Vivaldo Santos is an associate professor, director of the Portuguese program, director of undergraduate studies for Spanish in the Department of Spanish and Portuguese, and a member of the Latin America Initiative Faculty Committee. He joined the Georgetown faculty in 1999.
International activities include:
Author of two books (in Portuguese) and 15 journal or book articles (in Portuguese and in English); research projects include “Scenes of the Capital,” the intersection of economics and literature in Luso-Brazilian literature, contemporary Brazilian literature (twenty-first century Brazilian fiction), and “O ABC do Português,” focusing on the teaching and learning of Portuguese language in Brazilian immigrant communities; and other areas of research and expertise include nineteenth and twentieth century Brazilian literature, avant-garde poetry, Carlos Drummond de Andrade, Brazilian popular music, Brazilian cinema, and literary theory.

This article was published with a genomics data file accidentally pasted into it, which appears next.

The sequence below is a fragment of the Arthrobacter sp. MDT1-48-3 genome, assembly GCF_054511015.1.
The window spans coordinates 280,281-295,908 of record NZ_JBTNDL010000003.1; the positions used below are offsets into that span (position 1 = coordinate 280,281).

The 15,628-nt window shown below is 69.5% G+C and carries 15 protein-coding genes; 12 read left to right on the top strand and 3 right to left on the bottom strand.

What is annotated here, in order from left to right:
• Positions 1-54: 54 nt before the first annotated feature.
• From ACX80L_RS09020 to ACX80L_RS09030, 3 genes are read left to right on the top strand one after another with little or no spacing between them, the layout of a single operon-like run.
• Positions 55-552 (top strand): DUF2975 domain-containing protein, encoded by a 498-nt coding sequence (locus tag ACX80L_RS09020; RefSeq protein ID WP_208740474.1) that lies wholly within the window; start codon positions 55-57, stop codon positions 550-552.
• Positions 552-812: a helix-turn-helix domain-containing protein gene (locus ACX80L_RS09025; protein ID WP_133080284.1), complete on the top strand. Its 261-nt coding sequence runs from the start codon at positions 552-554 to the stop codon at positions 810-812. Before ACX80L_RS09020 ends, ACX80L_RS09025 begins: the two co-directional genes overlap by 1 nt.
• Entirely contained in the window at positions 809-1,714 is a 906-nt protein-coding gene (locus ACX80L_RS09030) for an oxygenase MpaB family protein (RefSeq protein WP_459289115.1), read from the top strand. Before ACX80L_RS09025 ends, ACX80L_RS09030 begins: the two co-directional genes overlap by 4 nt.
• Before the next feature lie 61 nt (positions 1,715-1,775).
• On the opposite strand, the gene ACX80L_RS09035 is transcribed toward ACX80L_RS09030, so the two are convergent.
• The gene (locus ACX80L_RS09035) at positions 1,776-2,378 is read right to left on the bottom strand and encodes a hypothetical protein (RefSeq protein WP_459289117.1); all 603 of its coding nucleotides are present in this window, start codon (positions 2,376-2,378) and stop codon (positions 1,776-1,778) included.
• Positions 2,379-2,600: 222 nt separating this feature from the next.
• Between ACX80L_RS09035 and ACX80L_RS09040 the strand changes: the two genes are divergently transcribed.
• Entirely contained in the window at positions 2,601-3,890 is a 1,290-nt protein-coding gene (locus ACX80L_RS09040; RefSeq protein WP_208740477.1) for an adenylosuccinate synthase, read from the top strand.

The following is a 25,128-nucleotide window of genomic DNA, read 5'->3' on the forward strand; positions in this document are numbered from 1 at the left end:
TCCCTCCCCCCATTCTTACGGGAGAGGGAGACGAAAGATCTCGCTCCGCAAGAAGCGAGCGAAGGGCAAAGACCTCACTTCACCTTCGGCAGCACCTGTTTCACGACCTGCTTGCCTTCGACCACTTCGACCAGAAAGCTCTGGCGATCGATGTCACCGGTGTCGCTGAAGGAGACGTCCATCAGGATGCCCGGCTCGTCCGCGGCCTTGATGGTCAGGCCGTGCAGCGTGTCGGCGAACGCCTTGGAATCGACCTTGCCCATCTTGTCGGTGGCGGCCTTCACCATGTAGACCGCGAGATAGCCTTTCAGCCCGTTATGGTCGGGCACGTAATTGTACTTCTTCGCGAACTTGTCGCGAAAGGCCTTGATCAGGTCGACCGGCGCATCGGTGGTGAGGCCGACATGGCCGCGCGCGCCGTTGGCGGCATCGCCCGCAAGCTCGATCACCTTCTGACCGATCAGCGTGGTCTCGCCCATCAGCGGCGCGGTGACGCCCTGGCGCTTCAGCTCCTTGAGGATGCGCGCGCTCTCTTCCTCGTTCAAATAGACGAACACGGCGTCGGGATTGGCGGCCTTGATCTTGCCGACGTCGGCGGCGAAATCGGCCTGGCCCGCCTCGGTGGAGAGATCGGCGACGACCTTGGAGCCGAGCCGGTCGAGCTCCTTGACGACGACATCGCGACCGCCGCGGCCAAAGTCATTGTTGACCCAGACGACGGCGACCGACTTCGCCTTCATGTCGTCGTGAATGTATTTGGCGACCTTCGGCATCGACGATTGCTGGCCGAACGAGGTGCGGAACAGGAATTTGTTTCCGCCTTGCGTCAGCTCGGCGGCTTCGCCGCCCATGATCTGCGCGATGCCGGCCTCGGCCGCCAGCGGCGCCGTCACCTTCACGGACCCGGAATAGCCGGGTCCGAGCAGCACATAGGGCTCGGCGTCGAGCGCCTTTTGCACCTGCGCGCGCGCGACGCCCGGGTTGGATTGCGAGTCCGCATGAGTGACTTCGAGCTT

Here at Tulane University, I am an Associate Professor of ethnomusicology and an affiliated faculty member at the Stone Center for Latin American Studies. I focus my ethnographic research in Brazil on the small city of Arcoverde on the edge of the Pernambucan sertão. My recent book, Between Nostalgia and Apocalypse: Popular Music and the Staging of Brazil, explores how festivals, museums, television, and tourism steep musicians’ performances in national-cultural nostalgia. It also chronicles how musicians such as the members of the band Cordel do Fogo Encantado perform as folkloric culture bearers while seeking to move their musical performances into a more iconoclastic, even apocalyptic register.